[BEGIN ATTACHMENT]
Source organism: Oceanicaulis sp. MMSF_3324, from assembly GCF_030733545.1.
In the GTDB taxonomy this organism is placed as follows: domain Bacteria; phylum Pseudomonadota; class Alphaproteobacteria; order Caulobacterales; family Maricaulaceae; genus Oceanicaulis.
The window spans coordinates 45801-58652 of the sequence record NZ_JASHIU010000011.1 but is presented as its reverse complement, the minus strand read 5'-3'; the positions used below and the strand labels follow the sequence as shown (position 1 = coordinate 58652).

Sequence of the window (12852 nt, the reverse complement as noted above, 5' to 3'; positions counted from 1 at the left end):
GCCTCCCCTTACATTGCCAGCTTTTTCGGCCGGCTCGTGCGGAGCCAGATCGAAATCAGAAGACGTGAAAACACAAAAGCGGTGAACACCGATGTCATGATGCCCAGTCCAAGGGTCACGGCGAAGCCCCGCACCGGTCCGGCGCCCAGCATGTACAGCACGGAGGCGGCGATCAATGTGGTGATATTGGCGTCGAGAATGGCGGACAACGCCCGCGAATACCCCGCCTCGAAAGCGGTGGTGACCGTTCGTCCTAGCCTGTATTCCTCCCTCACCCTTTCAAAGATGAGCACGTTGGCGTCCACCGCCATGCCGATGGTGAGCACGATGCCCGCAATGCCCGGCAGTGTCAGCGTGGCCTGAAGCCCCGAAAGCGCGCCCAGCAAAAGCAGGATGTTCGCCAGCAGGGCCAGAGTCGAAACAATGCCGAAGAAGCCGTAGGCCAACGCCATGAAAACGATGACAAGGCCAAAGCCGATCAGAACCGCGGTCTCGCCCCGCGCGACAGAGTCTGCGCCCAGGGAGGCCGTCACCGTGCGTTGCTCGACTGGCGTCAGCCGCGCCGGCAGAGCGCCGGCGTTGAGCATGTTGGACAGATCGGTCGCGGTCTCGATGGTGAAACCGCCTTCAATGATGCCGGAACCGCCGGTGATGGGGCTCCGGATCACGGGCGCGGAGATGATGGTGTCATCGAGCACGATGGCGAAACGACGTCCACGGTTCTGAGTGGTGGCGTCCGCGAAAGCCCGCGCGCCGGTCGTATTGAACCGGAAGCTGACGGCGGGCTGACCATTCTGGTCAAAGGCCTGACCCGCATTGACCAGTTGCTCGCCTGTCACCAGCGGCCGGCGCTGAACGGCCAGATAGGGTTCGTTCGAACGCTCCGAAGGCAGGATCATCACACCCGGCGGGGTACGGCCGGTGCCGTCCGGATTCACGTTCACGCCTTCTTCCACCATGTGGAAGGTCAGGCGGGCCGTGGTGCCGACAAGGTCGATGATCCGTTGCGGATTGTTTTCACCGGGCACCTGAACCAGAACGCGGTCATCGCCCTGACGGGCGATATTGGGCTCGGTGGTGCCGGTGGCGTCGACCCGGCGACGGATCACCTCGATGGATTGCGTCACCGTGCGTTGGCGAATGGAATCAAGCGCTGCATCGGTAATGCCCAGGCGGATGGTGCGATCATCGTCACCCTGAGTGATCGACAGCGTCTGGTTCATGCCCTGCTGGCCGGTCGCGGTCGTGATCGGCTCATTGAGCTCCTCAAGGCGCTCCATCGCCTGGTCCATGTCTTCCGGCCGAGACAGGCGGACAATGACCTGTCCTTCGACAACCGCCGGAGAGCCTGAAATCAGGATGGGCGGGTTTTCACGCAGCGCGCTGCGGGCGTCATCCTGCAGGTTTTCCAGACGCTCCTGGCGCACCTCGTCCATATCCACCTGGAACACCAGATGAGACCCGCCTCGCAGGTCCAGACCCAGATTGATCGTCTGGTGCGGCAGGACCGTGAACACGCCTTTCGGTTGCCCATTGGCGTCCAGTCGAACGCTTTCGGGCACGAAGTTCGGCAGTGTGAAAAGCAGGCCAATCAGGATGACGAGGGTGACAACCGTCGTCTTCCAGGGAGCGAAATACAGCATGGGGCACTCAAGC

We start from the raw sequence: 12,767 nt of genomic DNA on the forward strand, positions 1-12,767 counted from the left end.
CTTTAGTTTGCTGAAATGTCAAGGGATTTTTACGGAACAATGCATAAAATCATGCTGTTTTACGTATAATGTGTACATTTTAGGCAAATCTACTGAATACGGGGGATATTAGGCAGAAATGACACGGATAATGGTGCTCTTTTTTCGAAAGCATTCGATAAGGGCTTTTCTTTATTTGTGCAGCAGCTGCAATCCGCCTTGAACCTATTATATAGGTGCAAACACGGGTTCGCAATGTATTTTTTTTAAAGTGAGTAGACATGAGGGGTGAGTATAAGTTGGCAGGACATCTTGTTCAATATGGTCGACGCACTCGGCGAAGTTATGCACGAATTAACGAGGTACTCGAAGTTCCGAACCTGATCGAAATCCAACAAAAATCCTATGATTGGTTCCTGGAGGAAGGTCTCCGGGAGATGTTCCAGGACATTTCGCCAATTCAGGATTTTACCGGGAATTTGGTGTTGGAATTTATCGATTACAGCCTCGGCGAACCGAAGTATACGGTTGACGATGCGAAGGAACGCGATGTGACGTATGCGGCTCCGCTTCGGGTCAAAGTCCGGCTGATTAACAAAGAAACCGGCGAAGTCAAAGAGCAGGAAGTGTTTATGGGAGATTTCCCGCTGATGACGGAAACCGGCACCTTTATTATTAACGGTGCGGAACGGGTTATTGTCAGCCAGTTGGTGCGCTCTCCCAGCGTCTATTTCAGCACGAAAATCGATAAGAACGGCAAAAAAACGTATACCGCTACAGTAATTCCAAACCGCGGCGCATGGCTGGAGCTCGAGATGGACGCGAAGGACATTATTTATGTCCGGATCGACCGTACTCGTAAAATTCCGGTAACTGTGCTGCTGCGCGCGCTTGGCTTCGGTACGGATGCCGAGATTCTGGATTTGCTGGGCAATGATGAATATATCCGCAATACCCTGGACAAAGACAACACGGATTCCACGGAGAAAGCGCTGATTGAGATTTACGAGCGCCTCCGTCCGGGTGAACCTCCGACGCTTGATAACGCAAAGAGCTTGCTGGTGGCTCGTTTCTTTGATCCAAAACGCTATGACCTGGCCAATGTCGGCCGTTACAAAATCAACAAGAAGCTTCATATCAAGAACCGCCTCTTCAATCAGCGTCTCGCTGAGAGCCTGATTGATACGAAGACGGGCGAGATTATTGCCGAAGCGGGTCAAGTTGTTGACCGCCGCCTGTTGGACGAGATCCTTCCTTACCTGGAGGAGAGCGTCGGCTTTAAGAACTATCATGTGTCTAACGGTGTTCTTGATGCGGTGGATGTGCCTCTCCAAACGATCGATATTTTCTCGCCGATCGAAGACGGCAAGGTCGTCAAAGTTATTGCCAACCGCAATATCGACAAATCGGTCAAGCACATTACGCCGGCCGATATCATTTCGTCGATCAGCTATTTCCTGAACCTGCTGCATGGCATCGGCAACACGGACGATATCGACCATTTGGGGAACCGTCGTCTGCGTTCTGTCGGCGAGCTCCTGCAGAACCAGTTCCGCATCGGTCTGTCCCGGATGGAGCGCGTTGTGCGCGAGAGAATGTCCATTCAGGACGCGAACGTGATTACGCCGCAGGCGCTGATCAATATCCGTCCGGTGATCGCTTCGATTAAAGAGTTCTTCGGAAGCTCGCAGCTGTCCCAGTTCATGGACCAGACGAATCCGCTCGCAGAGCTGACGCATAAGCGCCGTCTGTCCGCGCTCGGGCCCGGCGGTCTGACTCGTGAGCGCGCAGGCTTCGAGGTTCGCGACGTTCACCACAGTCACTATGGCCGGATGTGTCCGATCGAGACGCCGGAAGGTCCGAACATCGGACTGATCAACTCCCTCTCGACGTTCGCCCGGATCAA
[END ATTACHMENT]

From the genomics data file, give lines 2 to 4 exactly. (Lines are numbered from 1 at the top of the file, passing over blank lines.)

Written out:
In the GTDB taxonomy this organism is placed as follows: domain Bacteria; phylum Pseudomonadota; class Alphaproteobacteria; order Caulobacterales; family Maricaulaceae; genus Oceanicaulis.
The window spans coordinates 45801-58652 of the sequence record NZ_JASHIU010000011.1 but is presented as its reverse complement, the minus strand read 5'-3'; the positions used below and the strand labels follow the sequence as shown (position 1 = coordinate 58652).

Sequence of the window (12852 nt, the reverse complement as noted above, 5' to 3'; positions counted from 1 at the left end):